18. 18.
    Jacobson I, Ng P, McMahon PE, Spence I, Lidman S (2013) The essence of software engineering: applying the SEMAT kernel. Addison-Wesley, LondonGoogle Scholar
  19. 19.
    Jacobson I, Spence I, Ng P (2013) Agile and SEMAT-perfect partners. Commun ACM 56(11):53–59CrossRefGoogle Scholar
  20. 20.
    Jacobson I, Ng P, Spence I, McMahon PE (2014) Major-league SEMAT—why should an executive care? Commun ACM 57(4):44–50CrossRefGoogle Scholar
  21. 21.
    Jacobson I, Seidewitz E (2014) A new software engineering. Commun ACM 57(12):36–41CrossRefGoogle Scholar
  22. 22.
    McMahon PE (2014) 15 Fundamentals for higher performance in software development. Leanpub, VancouverGoogle Scholar
  23. 23.
    Park JS, McMahon PE, Myburgh B (2016) Scrum powered by essence. ACM SIGSOFT Softw Eng Note 41(1):1–8.
  24. 24.
    Park JS (2013) Essence kernel-based enterprise method architecture. In: Essence information day. OMG, Berlin.
  25. 25.
    Park JS (2014) Essence-based adaptive software engineering, pre-conference tutorial. In: 4th international conference on emerging applications of information technology (EAIT). Indian Statistical Institute, Kolkata, IndiaGoogle Scholar
  26. 26.
    Park JS (2015) Essence-powered scrum: a generic approach to describing practices using essence kernel and language. In: Essence-in-practice conference. OMG, Berlin.
  27. 27.
    Park JS (2015) Software engineering in the context of business systems. In: Jacobson I, Lawson H (eds) Software engineering in the systems context. College Publications, London. ISBN 978-1-84890-176-6Google Scholar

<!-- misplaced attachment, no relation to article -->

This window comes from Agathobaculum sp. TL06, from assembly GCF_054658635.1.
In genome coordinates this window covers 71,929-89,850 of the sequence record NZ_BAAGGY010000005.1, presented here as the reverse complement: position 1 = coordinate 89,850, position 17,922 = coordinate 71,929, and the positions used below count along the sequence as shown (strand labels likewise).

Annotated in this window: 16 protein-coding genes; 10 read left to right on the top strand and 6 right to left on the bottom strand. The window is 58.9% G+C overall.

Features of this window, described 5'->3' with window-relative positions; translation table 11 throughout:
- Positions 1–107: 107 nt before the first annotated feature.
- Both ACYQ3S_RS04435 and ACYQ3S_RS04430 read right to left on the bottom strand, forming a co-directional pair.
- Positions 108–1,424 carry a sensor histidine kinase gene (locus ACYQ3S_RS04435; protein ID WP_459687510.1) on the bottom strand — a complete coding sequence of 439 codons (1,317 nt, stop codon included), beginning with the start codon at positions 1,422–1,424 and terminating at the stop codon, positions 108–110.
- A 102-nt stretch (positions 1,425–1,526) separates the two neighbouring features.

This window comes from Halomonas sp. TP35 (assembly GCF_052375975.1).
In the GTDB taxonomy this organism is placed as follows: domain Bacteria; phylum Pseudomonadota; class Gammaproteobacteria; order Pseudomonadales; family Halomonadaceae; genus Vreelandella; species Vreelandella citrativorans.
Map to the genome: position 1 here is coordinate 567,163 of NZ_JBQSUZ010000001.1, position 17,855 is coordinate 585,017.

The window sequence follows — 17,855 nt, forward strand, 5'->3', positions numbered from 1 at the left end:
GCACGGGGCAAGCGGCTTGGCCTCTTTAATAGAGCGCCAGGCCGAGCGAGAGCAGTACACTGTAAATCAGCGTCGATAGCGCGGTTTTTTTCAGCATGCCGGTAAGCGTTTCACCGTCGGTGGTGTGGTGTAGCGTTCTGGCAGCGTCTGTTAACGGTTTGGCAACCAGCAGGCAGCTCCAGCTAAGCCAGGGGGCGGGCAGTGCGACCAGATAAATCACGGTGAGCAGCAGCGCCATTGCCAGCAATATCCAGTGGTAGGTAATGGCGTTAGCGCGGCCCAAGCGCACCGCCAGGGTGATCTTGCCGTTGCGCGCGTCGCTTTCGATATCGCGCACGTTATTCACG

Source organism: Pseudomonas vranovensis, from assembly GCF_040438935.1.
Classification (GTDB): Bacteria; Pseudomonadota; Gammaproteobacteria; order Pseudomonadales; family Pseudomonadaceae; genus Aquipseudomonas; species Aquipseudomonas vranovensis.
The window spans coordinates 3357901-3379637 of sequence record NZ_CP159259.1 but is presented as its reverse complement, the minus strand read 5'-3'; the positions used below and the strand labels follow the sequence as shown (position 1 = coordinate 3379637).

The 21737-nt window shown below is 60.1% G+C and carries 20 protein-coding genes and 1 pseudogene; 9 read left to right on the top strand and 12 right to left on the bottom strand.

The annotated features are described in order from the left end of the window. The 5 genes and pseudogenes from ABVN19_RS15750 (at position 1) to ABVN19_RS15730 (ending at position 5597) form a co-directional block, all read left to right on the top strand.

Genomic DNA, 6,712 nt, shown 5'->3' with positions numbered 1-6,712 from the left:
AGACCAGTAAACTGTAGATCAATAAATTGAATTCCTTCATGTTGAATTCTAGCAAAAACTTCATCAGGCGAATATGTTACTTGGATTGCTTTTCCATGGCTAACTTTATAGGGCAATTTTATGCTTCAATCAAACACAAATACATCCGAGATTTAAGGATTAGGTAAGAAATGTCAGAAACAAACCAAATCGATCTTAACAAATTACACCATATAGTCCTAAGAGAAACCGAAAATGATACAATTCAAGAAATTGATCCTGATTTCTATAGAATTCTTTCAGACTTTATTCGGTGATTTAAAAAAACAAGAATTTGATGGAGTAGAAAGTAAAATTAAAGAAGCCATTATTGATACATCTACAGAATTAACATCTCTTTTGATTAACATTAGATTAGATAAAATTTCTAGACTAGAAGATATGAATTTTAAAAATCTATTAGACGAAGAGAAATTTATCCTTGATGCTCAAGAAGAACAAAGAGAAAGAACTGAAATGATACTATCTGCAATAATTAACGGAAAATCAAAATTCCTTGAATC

28. 28.
    Wikipedia (2014) Set cover problemGoogle Scholar
  29. 29.
    Chvatal V (1979) A greedy heuristic for the set covering problem. Math Oper Res 4:233–235CrossRefGoogle Scholar
  30. 30.
    Park JS (2015) Essence-based goal-driven adaptive software engineering. In: IEEE/ACM 4th SEMAT workshop on general theory of software engineering (GTSE), international conference on software engineering, Florence, Italy, pp 33–38.
  31. 31.
    Knox ST (1993) Modeling the cost of software quality. Digital Equipment Corporation, ActonGoogle Scholar
  32. 32.
    Perkins-Golomb B (2013) Applying SEMAT concepts at Munich Re: perspective reflections. In: Essence information day. OMG, Berlin.
  33. 33.
    Pike J (2014) Munich Re and Essence—kernel and language for software engineering methods: a case study. OMG.
  34. 34.
    Cunningham D (2013) Enabling Fujitsu’s industrialized delivery of application services. In: Essence information day. OMG, Berlin.
  35. 35.
    Elvesæter B, Benguria G, Ilieva S (2013) A comparison of the essence 1.0 and SPEM 2.0 specifications for software engineering methods. In: Workshop on process-based approaches to model-driven engineering, Montpellier, FranceGoogle Scholar
  36. 36.
    Péraire C, Sedano T (2014) State-based monitoring and goal-driven project steering: field study of the SEMAT Essence framework. In: International conference on software engineering, Hyderabad, India, 2014Google Scholar
  37. 37.
    Ivar Jacobson International (2014) Asian telecommunications equipment vendor successfully achieves rapid and sustainable agile transformation.
  38. 38.
    SEMAT (2014) Google Switzerland explored Essence.
  39. 39.
    Jang J (2015) Essencia—an open source Essence-support tool. In: 23rd IFIP World Computer Congress SEMAT Essence conference, Daejeon, Korea.
  40. 40.
    Essencia open source project.

Copyright information

© Springer Science+Business Media New York 2017

Authors and Affiliations

  1. 1.Industrial and Systems Engineering DepartmentKorea Advanced Institute of Science and TechnologyDaejeonKorea
  2. 2.Computer Science DepartmentKorea Advanced Institute of Science and TechnologyDaejeonKorea
  3. 3.uEngine SolutionsSeoulKorea
  4. 4.2e ConsultingSeoulKorea

Personalised recommendations